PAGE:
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I have a being with a name. I capitalize its name when I mention it. But mostly, I refer to it as "it". I use "it" a lot in dialogue, as characters talk about this being. Should I capitalize "it", in these cases?

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    No, why? You can say 'it', 'that-being', 'alien', 'stranger'. There are a mass of words. Read Bradbury and King. – SovereignSun Nov 28 '16 at 8:14
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Capitalizing a pronoun gives it proper noun status or deity status. So writing It means either that the thing's name is literally It, like Stephen King's monster, or you're referring to a god the way the Abrahamic religions refer to Yahweh as Him even in the middle of a sentence.

Therefore, if the creature has an actual name, like Gormenghast or Voldemort or Donnie, use either the name or the third-person-neutral pronoun it, lowercase. If the creature had a gender, you'd have no problem referring to he or she, right? So it is no different.

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  • So, Yahveh is "He", because Hi is a God, and Voldemort is "he" because he is lacking an official deity status? Please, clarify. – Lew Nov 28 '16 at 18:00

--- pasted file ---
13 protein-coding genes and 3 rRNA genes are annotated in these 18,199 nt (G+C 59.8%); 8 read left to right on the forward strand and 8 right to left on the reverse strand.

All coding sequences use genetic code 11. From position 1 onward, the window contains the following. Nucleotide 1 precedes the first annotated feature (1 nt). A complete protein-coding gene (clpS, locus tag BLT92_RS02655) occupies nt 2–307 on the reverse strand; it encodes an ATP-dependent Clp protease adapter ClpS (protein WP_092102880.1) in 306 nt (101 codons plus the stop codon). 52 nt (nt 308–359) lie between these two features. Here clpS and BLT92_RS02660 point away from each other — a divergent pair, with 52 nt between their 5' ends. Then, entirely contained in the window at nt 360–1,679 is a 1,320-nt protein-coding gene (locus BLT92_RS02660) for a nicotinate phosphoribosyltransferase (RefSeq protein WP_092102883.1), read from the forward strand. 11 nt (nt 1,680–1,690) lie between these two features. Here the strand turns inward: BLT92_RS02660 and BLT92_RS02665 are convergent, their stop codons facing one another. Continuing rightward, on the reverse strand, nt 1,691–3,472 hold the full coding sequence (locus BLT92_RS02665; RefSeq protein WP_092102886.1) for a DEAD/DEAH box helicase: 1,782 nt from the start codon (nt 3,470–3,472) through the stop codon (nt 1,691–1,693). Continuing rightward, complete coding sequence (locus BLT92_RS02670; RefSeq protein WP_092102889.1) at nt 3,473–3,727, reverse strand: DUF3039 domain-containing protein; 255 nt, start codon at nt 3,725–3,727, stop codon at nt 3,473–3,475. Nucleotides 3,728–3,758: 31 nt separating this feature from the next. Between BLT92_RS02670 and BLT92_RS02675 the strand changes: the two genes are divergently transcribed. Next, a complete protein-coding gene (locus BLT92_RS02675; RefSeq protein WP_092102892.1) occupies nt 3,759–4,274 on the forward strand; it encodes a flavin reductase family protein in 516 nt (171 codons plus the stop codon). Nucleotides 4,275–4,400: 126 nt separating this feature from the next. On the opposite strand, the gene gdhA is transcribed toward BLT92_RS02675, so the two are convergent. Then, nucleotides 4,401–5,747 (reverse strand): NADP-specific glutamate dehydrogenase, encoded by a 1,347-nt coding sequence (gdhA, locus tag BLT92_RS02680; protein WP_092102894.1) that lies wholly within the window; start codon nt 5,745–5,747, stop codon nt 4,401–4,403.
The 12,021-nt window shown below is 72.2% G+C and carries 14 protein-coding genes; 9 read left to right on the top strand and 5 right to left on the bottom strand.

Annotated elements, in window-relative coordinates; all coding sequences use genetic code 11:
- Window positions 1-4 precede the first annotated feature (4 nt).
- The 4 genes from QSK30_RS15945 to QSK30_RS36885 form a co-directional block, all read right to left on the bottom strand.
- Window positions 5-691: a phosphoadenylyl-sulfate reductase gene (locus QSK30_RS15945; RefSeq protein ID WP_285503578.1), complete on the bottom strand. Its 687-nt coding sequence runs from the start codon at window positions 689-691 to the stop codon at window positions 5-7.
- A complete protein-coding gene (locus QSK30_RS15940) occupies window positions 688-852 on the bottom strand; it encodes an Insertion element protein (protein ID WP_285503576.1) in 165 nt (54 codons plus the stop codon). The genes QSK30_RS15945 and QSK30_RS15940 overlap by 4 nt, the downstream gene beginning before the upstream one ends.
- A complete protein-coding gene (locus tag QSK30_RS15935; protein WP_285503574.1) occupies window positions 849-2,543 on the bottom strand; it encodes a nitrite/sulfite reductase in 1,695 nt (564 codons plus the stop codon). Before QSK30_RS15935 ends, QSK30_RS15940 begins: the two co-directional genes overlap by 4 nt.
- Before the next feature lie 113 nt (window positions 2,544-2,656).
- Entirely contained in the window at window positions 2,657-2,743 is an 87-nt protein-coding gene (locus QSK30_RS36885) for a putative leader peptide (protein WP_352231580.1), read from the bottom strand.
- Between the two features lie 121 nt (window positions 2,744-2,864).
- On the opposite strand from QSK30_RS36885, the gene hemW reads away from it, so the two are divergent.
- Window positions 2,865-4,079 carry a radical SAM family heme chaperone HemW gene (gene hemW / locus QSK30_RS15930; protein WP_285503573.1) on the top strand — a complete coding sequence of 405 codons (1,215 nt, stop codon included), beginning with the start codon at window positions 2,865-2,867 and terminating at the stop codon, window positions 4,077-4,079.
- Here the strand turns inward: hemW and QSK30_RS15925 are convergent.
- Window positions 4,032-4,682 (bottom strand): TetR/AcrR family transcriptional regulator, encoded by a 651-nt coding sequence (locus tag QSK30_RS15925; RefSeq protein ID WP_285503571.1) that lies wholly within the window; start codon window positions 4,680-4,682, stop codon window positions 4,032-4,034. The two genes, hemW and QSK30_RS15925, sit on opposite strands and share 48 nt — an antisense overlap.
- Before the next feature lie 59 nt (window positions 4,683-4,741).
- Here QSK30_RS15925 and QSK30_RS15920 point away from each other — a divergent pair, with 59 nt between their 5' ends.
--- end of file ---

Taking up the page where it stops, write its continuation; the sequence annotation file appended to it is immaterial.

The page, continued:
• @Lew You have it exactly right. Aphrodite would be referenced as She by her worshippers. (As I am not a worshipper, I use her and not Her.) Voldemort never claimed godhood, so he wouldn't get a capital H from anyone. – Lauren-Clear-Monica-Ipsum Nov 28 '16 at 18:08
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    That was my thought, too, makes perfect sense, glad to have confirmation. Thanks! – Lew Nov 28 '16 at 18:12
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This depends. If you are speaking about the creature as a generic item in a sentence:

"I watched as it ordered a Happy Meal," my friend told me.

then you would keep it lowercase:

If, though, "It" was an alternative name for the creature, you would capitalize:

Godzilla was so disgusting that we felt that referring to it by name would give it undue humanity, so we decided to simply refer to it as "It" from now on.
Some weeks later, my friend told me, "I watched as It ordered a Happy Meal."

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  • Yes or you could italicise it in this case, where "it" was a word used because you were avoiding using the name. (e.g. in "I Am David", the narrator refers to the Nazis as them or they) – colmde Dec 5 '16 at 12:52
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I agree with Loren Ipsum about It as a personal pronoun, but I did have a little more to add. If you are looking for a way to keep dialogue and other description from being confusing, I would recommend a judicious use of italics. This wouldn't be necessary all of the time, but only so the readers would know the difference between it, the monster and it/its/it's.

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